Wells, the great grandson of H.G. Wells, seems like an odd choice to direct a film such as Mars Needs Moms, a film that desperately needs the Pixar blend of heart, humanity and stellar graphics. While Wells is reasonably gifted at pulling off the visual aspects of a film, he's never proven to be particularly gifted in the more humane aspects of filmmaking as evidenced by such emotionally vacant flicks as The Prince of Egypt and An American Tail: Fievel Goes West.

In the film, nine-year-old Milo (Seth Green and Seth Dusky) has done what young boys are inclined to do and gotten into a bit of a power-tussle with his exasperated mother (Joan Cusack). Unknown to Milo, aliens have been spying earth looking for moms because well, you guessed it, Mars needs them as Martians apparently aren't particularly gifted in the whole parenting department. When the "Supervisor" (Mindy Sterling) eyes Milo's mother in a classic parenting moment she becomes their next involuntary recruit. Before you know it, mom is whisked off to Mars and young Milo chases after her and becomes a stowaway on the red planet.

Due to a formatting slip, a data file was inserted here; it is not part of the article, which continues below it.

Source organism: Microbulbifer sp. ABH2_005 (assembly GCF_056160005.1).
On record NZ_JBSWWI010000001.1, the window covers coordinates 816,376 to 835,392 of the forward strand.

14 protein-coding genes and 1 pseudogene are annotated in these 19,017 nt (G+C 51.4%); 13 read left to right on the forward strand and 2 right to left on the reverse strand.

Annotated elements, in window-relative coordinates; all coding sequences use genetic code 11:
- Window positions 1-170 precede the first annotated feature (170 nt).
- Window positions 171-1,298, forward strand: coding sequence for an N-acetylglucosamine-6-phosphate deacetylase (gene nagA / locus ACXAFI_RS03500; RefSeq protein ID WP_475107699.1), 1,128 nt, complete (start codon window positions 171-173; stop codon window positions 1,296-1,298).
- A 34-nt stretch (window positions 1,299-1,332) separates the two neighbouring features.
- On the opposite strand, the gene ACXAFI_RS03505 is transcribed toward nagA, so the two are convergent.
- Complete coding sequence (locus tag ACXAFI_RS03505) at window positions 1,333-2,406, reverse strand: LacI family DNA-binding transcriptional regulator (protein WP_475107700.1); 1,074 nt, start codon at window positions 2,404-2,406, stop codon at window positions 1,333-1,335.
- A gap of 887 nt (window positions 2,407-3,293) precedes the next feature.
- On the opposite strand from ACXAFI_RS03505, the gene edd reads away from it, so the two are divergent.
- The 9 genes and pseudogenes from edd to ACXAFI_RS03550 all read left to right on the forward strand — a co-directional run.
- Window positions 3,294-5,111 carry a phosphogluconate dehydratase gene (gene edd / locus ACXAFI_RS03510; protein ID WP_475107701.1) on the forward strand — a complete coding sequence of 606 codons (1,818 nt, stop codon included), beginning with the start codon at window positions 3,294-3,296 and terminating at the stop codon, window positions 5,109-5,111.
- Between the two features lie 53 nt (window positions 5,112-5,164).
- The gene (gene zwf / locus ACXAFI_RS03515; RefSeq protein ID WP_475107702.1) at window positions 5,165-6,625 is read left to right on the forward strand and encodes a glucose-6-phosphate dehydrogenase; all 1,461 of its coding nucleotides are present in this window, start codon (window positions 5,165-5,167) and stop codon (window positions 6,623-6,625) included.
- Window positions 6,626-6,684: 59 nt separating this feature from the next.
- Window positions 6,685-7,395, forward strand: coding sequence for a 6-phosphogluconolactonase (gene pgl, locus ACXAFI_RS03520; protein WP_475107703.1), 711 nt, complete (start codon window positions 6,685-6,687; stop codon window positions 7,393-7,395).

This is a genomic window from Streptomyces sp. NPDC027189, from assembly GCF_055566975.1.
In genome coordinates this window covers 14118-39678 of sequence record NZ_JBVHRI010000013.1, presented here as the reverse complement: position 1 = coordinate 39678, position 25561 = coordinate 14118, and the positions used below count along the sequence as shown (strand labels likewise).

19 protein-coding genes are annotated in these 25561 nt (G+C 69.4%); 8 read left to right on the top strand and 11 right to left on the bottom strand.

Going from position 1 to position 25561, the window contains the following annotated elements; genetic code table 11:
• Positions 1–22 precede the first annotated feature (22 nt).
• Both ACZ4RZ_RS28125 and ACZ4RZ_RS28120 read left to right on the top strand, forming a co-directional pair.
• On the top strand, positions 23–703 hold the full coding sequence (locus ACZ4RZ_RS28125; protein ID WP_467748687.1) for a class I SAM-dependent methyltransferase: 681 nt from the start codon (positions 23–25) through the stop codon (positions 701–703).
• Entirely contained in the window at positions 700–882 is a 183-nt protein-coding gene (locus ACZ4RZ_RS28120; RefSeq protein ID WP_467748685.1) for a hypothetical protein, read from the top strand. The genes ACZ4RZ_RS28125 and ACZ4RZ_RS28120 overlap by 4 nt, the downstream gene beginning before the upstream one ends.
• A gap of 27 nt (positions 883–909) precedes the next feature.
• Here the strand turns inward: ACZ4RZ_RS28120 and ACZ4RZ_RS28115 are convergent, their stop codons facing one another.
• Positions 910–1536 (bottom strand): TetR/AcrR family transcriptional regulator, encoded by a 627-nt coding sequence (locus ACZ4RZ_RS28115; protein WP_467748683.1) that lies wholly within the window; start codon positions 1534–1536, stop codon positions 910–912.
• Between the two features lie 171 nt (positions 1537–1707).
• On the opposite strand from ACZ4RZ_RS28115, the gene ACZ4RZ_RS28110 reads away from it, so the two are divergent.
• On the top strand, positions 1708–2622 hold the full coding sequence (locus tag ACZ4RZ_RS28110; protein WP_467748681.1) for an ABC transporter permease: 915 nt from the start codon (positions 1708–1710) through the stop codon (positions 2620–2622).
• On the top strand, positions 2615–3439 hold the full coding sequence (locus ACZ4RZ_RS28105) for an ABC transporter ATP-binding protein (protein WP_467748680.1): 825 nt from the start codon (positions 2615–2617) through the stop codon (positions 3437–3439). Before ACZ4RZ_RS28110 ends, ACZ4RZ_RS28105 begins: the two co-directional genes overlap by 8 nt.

Fortunately for Milo, he's not alone for long after he encounters Gribble (an energetic Dan Fogler), the only actual human on the planet whose own presence on Mars is explained as the story unfolds. Can Milo find a way to rescue his mother and rescue their relationship?

This is a Disney film, you know.

Milo and Gribble are soon aided by Ki (Elisabeth Harnois), a rebellious Martian who we learn is behind a certain unacceptable practice that REALLY irritates the Supervisor.